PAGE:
Or show up at Collin’s Opera House concert and become a believer.

At 78, the Grammy-winning singer-songwriter remains fearless. If past is prologue, Collins’s will again take on all comers from a deep and wide set list filled with indelibly beautiful and undoubtedly challenging chestnuts.

Judy Collins is woman. Hear her soar.

In the 1960s, she evoked both the idealism and steely determination of a generation united against social and environmental injustices. Now, after 50+ albums over five decades, the crystalline voice has lost none of its legendary clarity.

Judy Collins still sings like an angel.

Her vocal interpretations continue to inspire millions; her poetry remains timeless.

Collins is esteemed for her imaginative interpretations of traditional and contemporary folk standards and her own poetically poignant original compositions. Her stunning rendition of Joni Mitchell’s “Both Sides Now” from her landmark 1967 album, Wildflowers, was entered into the Grammy Hall of Fame.


Collins’ dreamy, intimate version of “Send in the Clowns,” a ballad written by Stephen Sondheim for the Broadway musical “A Little Night Music,” won “Song of the Year” at the 1975 Grammy Awards.

She garnered several Top Ten hits, gold- and platinum-selling albums. Relatively recently, contemporary and classic artists such as Rufus Wainwright, Shawn Colvin, Dolly Parton, Joan Baez, and the dearly departed Leonard Cohen honored Collins’ legacy with the album Born to the Breed: A Tribute to Judy Collins.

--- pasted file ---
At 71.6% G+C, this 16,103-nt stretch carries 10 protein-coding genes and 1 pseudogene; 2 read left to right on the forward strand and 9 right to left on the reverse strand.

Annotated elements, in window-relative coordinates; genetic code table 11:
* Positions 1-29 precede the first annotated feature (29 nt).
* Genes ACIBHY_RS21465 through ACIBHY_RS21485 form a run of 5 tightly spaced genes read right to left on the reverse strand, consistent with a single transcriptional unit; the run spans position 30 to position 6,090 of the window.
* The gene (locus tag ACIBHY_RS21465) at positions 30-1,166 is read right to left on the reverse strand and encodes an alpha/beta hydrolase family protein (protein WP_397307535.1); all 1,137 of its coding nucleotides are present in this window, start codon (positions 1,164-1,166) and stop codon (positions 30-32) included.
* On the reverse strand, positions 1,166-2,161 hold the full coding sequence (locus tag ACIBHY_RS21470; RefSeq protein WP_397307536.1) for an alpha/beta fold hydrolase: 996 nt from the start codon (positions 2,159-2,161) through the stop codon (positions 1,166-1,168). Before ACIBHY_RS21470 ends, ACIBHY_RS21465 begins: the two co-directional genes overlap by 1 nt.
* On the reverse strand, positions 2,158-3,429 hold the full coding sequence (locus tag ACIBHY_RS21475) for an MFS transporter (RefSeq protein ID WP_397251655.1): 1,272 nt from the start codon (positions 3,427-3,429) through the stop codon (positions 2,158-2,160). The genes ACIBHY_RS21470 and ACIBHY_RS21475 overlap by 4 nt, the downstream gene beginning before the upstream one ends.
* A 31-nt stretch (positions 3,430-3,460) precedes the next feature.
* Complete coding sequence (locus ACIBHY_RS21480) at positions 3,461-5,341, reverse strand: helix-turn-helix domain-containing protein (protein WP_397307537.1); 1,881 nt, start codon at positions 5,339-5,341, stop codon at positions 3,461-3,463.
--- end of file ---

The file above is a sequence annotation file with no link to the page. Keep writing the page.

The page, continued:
Judy Collins began her impressive music career at 13 as a piano prodigy, dazzling audiences performing Mozart’s “Concerto for Two Pianos,” but the hard-luck tales and rugged sensitivity of folk revival music by artists such as Woody Guthrie and Pete Seeger seduced her away from a life as a concert pianist. Now her path pointed to a lifelong love affair with the guitar and pursuit of emotional truth in lyrics, but the focus and regimented practice of classical music would remain a source of strength as Judy navigated the highs and lows of the music business.

In 1961, Collins released her masterful debut, A Maid of Constant Sorrow, which featured interpretative works of social poets of the time such as Bob Dylan, Phil Ochs, and Tom Paxton. That began a wonderfully fertile 35-year creative relationship with Jac Holzman and Elektra Records. Around the same time, she became a tastemaker within the thriving Greenwich Village folk community and brought other singer-songwriters to a wider audience, including poet/musician Leonard Cohen, plus Joni Mitchell and Randy Newman.

Throughout the ’60s, ’70s, ’80s, ’90s, and right up to the present, Collins has remained a vital artist, enriching her catalog with critically acclaimed albums, while balancing a robust touring schedule.